ESC Group Issues Triage Strategy to Manage Cardiac Tamponade

Marlene Busko

July 10, 2014

TURIN, ITALY ( updated ) — The European Society of Cardiology (ESC) Working Group on Myocardial and Pericardial Diseases has developed a stepwise scoring system to identify patients who need immediate pericardiocentesis and patients who can safely be transferred to a specialized institution[1].

The scoring system may improve the clinical management of this condition by providing a practical triage tool, which may lead to fewer treatment delays, "thus potentially improving survival, but this needs to be validated," corresponding author Dr Massimo Imazio (Maria Vitoria Hospital, Turin, Italy) told heartwire .

New guidance on how to approach cardiac tamponade is timely, given the rise in interventional procedures—among them transcatheter-valve implantation and pacemaker/ICD placements—that are "emerging causes" of this potentially lethal complication, the authors explain.

Moreover, "there is also still a need for the correct performance of pericardiocentesis in such an emergency situation," coauthor Dr Bernhard Maisch (University Hospital Giessen and Marburg and Philipps-University Marburg, Germany) told heartwire . "Particularly in smaller hospitals and in Eastern Europe, 'blind' pericardiocentesis [without echocardiography] is still carried out, which is contraindicated because of its high risk of epicardial and myocardial laceration."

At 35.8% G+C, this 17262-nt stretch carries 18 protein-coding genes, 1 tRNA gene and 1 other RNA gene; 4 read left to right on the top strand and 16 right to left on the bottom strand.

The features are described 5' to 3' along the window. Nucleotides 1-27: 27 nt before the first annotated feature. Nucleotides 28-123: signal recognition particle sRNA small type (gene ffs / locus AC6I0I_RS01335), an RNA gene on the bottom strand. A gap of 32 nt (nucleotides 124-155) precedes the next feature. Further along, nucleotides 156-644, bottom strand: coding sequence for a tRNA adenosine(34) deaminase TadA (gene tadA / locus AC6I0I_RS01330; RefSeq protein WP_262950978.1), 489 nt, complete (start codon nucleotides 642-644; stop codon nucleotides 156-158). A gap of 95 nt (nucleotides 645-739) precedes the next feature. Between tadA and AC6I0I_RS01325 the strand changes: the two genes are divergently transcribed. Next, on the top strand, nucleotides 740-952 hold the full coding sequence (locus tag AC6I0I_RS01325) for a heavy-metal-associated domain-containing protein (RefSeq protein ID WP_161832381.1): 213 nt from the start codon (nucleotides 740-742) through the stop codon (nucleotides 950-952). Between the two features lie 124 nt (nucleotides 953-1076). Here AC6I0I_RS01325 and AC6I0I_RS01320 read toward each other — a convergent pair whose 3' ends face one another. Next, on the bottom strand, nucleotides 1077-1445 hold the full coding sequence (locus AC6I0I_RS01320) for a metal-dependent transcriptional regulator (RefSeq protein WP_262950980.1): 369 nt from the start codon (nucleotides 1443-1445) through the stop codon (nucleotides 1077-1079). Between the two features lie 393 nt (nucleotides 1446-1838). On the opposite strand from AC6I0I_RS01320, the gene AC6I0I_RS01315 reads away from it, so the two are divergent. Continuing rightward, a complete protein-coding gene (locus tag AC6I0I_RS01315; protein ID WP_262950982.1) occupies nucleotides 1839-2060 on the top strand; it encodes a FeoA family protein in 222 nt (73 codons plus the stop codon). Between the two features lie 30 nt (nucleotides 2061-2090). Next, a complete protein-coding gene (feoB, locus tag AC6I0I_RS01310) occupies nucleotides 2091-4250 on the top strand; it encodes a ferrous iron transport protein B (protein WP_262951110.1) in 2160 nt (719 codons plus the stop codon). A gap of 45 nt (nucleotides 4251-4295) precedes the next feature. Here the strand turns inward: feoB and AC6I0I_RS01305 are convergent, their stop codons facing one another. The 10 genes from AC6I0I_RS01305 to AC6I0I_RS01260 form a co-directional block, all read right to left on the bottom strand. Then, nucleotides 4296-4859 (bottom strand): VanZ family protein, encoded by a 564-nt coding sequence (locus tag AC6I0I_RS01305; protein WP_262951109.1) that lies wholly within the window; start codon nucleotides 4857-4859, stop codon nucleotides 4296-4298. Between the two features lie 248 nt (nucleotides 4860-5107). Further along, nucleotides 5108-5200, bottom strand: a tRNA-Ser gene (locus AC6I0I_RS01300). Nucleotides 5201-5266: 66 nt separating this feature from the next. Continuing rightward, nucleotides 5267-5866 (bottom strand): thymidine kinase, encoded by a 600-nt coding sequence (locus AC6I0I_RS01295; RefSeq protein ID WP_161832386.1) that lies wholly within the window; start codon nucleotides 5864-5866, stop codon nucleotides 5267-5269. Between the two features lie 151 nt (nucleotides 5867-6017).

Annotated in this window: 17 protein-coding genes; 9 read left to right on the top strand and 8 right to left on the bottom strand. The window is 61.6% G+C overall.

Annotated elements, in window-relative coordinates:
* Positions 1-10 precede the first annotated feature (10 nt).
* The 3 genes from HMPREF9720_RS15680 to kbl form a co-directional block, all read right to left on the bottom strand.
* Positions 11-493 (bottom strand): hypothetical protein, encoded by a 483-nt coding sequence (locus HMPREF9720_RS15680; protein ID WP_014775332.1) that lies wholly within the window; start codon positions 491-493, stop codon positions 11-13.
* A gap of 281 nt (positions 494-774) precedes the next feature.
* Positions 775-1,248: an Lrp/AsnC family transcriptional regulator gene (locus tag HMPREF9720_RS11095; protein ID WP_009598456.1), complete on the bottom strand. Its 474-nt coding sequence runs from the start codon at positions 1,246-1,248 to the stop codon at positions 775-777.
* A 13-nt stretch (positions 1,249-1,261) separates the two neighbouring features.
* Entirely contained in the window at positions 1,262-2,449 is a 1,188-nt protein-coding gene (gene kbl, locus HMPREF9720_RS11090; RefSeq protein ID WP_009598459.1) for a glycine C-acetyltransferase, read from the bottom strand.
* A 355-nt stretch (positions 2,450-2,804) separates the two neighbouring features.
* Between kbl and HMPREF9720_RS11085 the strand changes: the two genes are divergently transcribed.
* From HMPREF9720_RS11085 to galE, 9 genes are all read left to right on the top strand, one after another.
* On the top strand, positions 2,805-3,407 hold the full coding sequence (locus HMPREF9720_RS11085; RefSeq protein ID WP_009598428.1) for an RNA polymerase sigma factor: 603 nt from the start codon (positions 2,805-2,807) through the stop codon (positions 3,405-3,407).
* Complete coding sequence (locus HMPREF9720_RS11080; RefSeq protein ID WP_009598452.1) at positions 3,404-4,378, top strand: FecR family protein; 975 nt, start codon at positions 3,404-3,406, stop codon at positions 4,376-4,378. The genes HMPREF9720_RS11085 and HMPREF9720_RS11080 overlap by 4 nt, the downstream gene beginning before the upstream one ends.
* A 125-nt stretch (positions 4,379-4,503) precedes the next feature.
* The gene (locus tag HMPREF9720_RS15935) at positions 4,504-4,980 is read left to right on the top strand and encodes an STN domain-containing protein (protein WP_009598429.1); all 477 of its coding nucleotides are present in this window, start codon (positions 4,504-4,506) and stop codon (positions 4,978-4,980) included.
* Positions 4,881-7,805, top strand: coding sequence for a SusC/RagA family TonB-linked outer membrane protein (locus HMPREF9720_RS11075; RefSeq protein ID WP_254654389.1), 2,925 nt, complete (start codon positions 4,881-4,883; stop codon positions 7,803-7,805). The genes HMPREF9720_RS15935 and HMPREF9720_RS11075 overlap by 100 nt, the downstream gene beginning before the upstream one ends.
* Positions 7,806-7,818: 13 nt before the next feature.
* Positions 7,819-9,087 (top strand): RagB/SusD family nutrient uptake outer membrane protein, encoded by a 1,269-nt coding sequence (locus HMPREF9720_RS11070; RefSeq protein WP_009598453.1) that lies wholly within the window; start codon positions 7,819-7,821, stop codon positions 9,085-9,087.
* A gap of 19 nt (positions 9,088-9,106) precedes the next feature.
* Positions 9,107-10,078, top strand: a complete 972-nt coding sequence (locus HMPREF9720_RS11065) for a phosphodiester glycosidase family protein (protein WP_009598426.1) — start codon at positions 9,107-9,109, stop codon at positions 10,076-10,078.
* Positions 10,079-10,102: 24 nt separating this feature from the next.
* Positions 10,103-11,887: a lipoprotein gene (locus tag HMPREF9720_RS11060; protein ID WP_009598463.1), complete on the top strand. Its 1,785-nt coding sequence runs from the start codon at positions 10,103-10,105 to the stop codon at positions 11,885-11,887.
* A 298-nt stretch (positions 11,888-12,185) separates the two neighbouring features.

The position statement was published online July 7, 2014 in the European Heart Journal.

Challenging Cases

Prompt recognition of cardiac tamponade is critical, and once it is diagnosed, patient management can be challenging because of the lack of validated criteria for risk stratification, the authors write. Moreover, the 2004 ESC guidelines on pericardial disease, the only cardiology or medical-society guidelines about this, do not cover certain important issues.

The group aimed to use evidence-based data, where possible, to determine which patients need immediate drainage of the pericardial effusion; whether echocardiography is sufficient to guide pericardiocentesis; which patients should be transferred to a specialized/tertiary institution or surgical service; and what type of medical support is needed during transportation.